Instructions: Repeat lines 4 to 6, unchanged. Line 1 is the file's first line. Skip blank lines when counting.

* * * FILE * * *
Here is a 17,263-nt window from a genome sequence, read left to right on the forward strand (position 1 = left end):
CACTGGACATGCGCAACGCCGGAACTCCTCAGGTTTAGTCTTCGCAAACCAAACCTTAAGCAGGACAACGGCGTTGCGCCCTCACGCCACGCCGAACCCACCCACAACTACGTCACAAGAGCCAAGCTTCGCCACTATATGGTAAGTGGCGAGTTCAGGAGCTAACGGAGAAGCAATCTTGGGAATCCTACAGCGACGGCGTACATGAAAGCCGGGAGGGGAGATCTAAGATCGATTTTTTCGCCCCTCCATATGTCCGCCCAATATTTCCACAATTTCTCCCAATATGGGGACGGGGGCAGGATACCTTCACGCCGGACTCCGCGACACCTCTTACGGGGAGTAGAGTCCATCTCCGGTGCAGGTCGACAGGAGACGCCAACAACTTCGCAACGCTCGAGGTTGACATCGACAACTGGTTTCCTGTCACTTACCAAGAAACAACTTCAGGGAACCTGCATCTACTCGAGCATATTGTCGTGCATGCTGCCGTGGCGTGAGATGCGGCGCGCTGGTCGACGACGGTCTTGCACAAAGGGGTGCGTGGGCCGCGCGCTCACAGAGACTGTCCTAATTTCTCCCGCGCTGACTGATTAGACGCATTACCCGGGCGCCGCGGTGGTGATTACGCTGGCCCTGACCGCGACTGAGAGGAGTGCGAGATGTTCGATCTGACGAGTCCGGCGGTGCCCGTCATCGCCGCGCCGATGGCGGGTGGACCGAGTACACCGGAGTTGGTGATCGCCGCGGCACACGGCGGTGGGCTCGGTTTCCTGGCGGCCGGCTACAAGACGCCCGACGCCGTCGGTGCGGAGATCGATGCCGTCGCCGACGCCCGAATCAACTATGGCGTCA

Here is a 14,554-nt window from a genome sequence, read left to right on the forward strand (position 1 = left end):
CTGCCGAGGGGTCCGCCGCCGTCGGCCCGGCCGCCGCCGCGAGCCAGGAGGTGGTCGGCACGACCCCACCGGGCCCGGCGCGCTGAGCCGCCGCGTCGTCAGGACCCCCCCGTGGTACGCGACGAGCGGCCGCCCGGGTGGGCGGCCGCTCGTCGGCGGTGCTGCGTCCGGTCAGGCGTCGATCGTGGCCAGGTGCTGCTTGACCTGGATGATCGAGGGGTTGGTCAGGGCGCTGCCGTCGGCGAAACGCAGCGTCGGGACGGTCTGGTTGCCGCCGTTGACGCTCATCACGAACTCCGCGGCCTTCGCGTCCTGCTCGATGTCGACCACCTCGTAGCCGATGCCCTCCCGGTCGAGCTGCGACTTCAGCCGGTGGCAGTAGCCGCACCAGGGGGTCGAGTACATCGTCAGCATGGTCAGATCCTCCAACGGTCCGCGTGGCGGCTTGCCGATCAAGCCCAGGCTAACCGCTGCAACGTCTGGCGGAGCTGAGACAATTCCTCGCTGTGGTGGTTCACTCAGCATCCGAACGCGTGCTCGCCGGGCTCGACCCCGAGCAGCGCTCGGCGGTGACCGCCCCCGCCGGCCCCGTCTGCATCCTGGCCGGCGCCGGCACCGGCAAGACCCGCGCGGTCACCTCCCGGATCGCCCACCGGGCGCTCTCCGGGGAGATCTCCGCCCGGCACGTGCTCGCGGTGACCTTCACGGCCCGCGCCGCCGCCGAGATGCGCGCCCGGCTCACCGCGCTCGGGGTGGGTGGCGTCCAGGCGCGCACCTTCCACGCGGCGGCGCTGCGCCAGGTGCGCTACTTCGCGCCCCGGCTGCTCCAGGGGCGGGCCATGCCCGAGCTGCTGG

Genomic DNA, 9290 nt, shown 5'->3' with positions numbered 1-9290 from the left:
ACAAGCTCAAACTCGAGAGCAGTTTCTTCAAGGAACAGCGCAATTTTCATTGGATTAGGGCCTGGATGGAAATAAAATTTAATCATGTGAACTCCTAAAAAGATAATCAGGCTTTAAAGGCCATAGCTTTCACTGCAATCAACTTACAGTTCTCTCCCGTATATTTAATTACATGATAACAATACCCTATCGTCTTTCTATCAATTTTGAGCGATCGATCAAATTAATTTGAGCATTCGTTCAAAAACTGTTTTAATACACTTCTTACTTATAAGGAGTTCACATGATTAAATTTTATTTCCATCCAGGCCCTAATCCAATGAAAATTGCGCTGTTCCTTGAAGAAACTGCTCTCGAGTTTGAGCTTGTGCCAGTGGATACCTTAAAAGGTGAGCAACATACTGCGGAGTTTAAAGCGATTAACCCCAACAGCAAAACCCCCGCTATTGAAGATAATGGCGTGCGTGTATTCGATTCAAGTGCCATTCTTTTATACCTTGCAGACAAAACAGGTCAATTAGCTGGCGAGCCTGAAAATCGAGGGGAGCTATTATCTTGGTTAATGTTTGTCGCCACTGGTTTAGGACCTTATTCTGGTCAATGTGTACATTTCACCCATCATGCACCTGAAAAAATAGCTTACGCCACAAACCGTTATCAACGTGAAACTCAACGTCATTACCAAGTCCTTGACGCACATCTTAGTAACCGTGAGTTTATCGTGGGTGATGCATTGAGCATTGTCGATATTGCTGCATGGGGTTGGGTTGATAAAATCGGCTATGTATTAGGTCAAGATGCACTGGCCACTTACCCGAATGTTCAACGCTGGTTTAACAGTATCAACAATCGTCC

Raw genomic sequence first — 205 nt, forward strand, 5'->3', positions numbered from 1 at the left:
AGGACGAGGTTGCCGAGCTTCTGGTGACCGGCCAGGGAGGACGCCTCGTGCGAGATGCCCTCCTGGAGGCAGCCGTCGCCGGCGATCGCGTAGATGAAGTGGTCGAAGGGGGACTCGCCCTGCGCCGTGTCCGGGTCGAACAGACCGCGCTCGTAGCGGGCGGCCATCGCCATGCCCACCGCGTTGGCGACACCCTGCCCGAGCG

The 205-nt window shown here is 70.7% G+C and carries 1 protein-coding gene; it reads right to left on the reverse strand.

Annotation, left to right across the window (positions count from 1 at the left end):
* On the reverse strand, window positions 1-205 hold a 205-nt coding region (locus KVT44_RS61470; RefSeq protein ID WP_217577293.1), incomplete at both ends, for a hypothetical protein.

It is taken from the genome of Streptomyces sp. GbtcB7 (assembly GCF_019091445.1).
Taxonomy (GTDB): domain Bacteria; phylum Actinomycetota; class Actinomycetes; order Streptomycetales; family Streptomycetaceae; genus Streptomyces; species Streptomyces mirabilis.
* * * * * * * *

CTGCCGAGGGGTCCGCCGCCGTCGGCCCGGCCGCCGCCGCGAGCCAGGAGGTGGTCGGCACGACCCCACCGGGCCCGGCGCGCTGAGCCGCCGCGTCGTCAGGACCCCCCCGTGGTACGCGACGAGCGGCCGCCCGGGTGGGCGGCCGCTCGTCGGCGGTGCTGCGTCCGGTCAGGCGTCGATCGTGGCCAGGTGCTGCTTGACCTGGATGATCGAGGGGTTGGTCAGGGCGCTGCCGTCGGCGAAACGCAGCGTCGGGACGGTCTGGTTGCCGCCGTTGACGCTCATCACGAACTCCGCGGCCTTCGCGTCCTGCTCGATGTCGACCACCTCGTAGCCGATGCCCTCCCGGTCGAGCTGCGACTTCAGCCGGTGGCAGTAGCCGCACCAGGGGGTCGAGTACATCGTCAGCATGGTCAGATCCTCCAACGGTCCGCGTGGCGGCTTGCCGATCAAGCCCAGGCTAACCGCTGCAACGTCTGGCGGAGCTGAGACAATTCCTCGCTGTGGTGGTTCACTCAGCATCCGAACGCGTGCTCGCCGGGCTCGACCCCGAGCAGCGCTCGGCGGTGACCGCCCCCGCCGGCCCCGTCTGCATCCTGGCCGGCGCCGGCACCGGCAAGACCCGCGCGGTCACCTCCCGGATCGCCCACCGGGCGCTCTCCGGGGAGATCTCCGCCCGGCACGTGCTCGCGGTGACCTTCACGGCCCGCGCCGCCGCCGAGATGCGCGCCCGGCTCACCGCGCTCGGGGTGGGTGGCGTCCAGGCGCGCACCTTCCACGCGGCGGCGCTGCGCCAGGTGCGCTACTTCGCGCCCCGGCTGCTCCAGGGGCGGGCCATGCCCGAGCTGCTGG

Genomic DNA, 9290 nt, shown 5'->3' with positions numbered 1-9290 from the left:
ACAAGCTCAAACTCGAGAGCAGTTTCTTCAAGGAACAGCGCAATTTTCATTGGATTAGGGCCTGGATGGAAATAAAATTTAATCATGTGAACTCCTAAAAAGATAATCAGGCTTTAAAGGCCATAGCTTTCACTGCAATCAACTTACAGTTCTCTCCCGTATATTTAATTACATGATAACAATACCCTATCGTCTTTCTATCAATTTTGAGCGATCGATCAAATTAATTTGAGCATTCGTTCAAAAACTGTTTTAATACACTTCTTACTTATAAGGAGTTCACATGATTAAATTTTATTTCCATCCAGGCCCTAATCCAATGAAAATTGCGCTGTTCCTTGAAGAAACTGCTCTCGAGTTTGAGCTTGTGCCAGTGGATACCTTAAAAGGTGAGCAACATACTGCGGAGTTTAAAGCGATTAACCCCAACAGCAAAACCCCCGCTATTGAAGATAATGGCGTGCGTGTATTCGATTCAAGTGCCATTCTTTTATACCTTGCAGACAAAACAGGTCAATTAGCTGGCGAGCCTGAAAATCGAGGGGAGCTATTATCTTGGTTAATGTTTGTCGCCACTGGTTTAGGACCTTATTCTGGTCAATGTGTACATTTCACCCATCATGCACCTGAAAAAATAGCTTACGCCACAAACCGTTATCAACGTGAAACTCAACGTCATTACCAAGTCCTTGACGCACATCTTAGTAACCGTGAGTTTATCGTGGGTGATGCATTGAGCATTGTCGATATTGCTGCATGGGGTTGGGTTGATAAAATCGGCTATGTATTAGGTCAAGATGCACTGGCCACTTACCCGAATGTTCAACGCTGGTTTAACAGTATCAACAATCGTCC